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Neighborhood split over new speed bumps for safety

Posted at 5:39 PM, Jun 22, 2023

SALT LAKE CITY — It’s been almost seven months since a Bonneville Elementary Schooler was struck and killed in a crosswalk at 2100 East and 1300 South.

Since then, Salt Lake City’s transportation department is making major changes to those streets, but the project has the neighborhood split.

“I’m in meetings with parents and neighbors who are making an emotional plea to do something and do something now,” said Jon Larsen, transportation director of Salt Lake City.

From the intersection at 1300 South and 1700 East to Foothill Boulevard, the city is adding seven speed bumps and a raised crosswalk.

The project will also place four speed bumps on 2100 East.

Nearby resident Shay Silk grew up in the neighborhood and is part of a group of neighbors against the project.

“I’ve always been pretty safe in this neighborhood," said Silk. "I never really felt like there were a whole lot of issues when it came to speeding or traffic or pedestrian safety."

The group, named the “1300 South Street Coalition”, dropped off a petition at the Mayor’s Office Thursday after gathering over 600 signatures.

A spokesperson with the city said it appears only a third of the signatures live in nearby zip codes.

“The neighborhood is questioning why so many speed bumps and if speed bumps are really the proper choice,” said Eric Povilus.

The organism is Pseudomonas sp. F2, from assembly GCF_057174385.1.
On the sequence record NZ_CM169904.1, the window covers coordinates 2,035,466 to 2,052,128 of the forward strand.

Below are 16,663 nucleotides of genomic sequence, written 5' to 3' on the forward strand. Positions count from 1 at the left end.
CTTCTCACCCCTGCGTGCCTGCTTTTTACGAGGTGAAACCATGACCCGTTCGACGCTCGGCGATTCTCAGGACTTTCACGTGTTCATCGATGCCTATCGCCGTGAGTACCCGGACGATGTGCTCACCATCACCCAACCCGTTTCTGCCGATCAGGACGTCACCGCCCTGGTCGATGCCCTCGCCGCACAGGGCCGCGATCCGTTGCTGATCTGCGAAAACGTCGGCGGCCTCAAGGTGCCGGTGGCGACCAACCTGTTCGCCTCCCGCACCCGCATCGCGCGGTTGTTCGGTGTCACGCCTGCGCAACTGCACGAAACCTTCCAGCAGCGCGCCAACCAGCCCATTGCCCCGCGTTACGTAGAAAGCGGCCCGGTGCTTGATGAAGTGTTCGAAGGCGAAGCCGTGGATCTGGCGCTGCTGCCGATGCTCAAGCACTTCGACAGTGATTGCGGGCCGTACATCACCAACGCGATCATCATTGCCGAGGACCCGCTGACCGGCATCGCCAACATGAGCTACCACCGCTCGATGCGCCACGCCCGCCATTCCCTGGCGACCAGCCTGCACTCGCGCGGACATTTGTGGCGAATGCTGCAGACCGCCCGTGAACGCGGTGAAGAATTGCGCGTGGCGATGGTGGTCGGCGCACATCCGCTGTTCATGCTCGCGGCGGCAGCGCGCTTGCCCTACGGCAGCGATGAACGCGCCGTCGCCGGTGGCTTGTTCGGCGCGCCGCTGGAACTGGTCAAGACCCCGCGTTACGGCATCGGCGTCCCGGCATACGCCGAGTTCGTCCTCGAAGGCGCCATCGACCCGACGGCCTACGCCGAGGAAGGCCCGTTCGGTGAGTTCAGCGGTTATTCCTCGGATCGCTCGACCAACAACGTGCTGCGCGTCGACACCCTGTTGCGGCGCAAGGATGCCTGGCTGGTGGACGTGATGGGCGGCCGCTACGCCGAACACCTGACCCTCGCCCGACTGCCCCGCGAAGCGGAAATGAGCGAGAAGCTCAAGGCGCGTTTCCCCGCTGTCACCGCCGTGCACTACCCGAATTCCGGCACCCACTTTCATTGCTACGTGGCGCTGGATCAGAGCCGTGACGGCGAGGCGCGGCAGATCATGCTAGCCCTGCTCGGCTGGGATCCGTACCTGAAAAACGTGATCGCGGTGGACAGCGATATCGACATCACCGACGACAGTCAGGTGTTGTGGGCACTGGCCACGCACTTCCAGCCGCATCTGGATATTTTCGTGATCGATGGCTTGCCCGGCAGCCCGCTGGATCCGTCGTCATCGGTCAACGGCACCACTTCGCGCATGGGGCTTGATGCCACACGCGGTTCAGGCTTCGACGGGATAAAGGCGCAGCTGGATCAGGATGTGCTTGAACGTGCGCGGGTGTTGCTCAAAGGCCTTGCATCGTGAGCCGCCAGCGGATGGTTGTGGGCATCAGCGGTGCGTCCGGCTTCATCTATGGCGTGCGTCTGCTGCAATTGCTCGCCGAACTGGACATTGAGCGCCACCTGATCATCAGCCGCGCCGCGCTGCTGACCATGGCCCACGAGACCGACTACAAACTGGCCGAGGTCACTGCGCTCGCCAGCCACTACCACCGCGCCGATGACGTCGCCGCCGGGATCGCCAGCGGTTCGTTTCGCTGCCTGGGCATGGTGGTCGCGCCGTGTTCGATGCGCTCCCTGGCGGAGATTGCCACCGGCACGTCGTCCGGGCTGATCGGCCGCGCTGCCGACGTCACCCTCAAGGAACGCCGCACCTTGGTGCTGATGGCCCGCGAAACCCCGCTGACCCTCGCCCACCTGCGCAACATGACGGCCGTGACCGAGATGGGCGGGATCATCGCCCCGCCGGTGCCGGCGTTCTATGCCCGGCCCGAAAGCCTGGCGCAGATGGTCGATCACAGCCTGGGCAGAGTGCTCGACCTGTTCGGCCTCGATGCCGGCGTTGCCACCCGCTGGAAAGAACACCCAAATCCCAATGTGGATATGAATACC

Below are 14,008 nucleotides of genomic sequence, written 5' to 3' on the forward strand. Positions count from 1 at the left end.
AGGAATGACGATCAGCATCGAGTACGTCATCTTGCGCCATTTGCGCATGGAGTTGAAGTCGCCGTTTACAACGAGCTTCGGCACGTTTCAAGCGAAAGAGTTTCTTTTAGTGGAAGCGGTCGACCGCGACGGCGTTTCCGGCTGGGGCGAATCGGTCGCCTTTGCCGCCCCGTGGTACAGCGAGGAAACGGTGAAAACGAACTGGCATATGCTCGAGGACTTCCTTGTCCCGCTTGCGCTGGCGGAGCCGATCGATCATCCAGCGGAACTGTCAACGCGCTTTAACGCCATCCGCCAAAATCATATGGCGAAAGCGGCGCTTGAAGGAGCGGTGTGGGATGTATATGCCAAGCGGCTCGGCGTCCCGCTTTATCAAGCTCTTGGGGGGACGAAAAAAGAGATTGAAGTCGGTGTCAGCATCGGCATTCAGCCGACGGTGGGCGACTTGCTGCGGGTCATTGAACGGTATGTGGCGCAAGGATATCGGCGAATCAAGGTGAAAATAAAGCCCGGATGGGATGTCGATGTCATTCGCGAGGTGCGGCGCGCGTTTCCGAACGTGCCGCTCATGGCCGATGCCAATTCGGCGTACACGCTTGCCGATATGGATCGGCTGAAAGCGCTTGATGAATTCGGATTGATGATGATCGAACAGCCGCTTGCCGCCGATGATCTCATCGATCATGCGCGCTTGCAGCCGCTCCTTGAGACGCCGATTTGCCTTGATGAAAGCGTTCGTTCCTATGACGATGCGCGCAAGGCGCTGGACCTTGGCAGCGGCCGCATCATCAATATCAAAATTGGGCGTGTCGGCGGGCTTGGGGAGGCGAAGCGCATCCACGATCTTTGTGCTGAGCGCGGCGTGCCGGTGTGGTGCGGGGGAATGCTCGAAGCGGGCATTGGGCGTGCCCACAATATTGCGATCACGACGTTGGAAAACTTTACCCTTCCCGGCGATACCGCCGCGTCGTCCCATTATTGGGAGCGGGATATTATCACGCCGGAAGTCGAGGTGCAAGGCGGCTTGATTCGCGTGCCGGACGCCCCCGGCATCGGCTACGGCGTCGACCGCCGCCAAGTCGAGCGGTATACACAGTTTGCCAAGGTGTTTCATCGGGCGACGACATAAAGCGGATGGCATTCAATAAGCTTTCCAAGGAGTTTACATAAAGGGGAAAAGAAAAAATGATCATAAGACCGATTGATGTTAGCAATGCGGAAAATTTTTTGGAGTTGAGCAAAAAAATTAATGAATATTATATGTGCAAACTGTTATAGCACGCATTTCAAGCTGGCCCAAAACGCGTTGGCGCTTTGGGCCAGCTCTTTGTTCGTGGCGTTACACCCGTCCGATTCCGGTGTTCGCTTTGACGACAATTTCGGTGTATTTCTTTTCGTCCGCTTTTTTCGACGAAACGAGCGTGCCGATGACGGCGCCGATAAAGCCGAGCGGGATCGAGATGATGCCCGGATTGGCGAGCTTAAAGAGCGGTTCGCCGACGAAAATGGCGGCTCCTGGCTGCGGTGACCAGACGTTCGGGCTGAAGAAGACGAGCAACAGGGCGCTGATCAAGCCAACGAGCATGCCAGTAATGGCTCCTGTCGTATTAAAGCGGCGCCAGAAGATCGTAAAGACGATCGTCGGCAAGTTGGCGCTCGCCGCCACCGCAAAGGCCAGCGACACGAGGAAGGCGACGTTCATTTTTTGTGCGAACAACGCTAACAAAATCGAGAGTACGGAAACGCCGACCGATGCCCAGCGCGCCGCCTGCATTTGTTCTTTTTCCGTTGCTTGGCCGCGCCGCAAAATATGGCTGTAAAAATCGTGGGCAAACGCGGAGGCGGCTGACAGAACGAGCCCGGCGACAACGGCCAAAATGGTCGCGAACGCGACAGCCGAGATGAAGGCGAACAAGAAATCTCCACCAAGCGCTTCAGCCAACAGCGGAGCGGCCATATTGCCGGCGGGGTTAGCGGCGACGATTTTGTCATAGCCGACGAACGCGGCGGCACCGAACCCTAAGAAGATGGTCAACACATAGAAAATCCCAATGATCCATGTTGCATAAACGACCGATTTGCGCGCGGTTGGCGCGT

The group said they aren’t against safety. They claim the city didn’t make the time to collect enough public opinion.

“We all want it to be slow enough and a safe street,” said Margo Thurman. “But we need the decision-making before any changes to be done in a way that it is normally done.”

Other parents in the neighborhood are for the speed bumps.

Alison Elbrader said her family had a scary close call in a crosswalk on 1300 South.

“As we stepped into the intersection, a car came and turned right into us,” she said. “They didn’t stop at the stop sign. They were going too fast.”

Elbrader said the car hit and pushed her son’s stroller. The vehicle also scratched her when she held her arm out to protect her daughter.

“It’s scary, but it’s really, really scary after when you’re starting to think how close you really were,” she said. “Because both of the kids were in front of us.”

Larsen said the city lowered the speed limit in that section a year and a half ago but decided more needed to be done.

“Anytime we do a project there are going to be people who don’t like it," he said. "Especially when you’re asking people to take on a little bit of inconvenience for the good of the whole."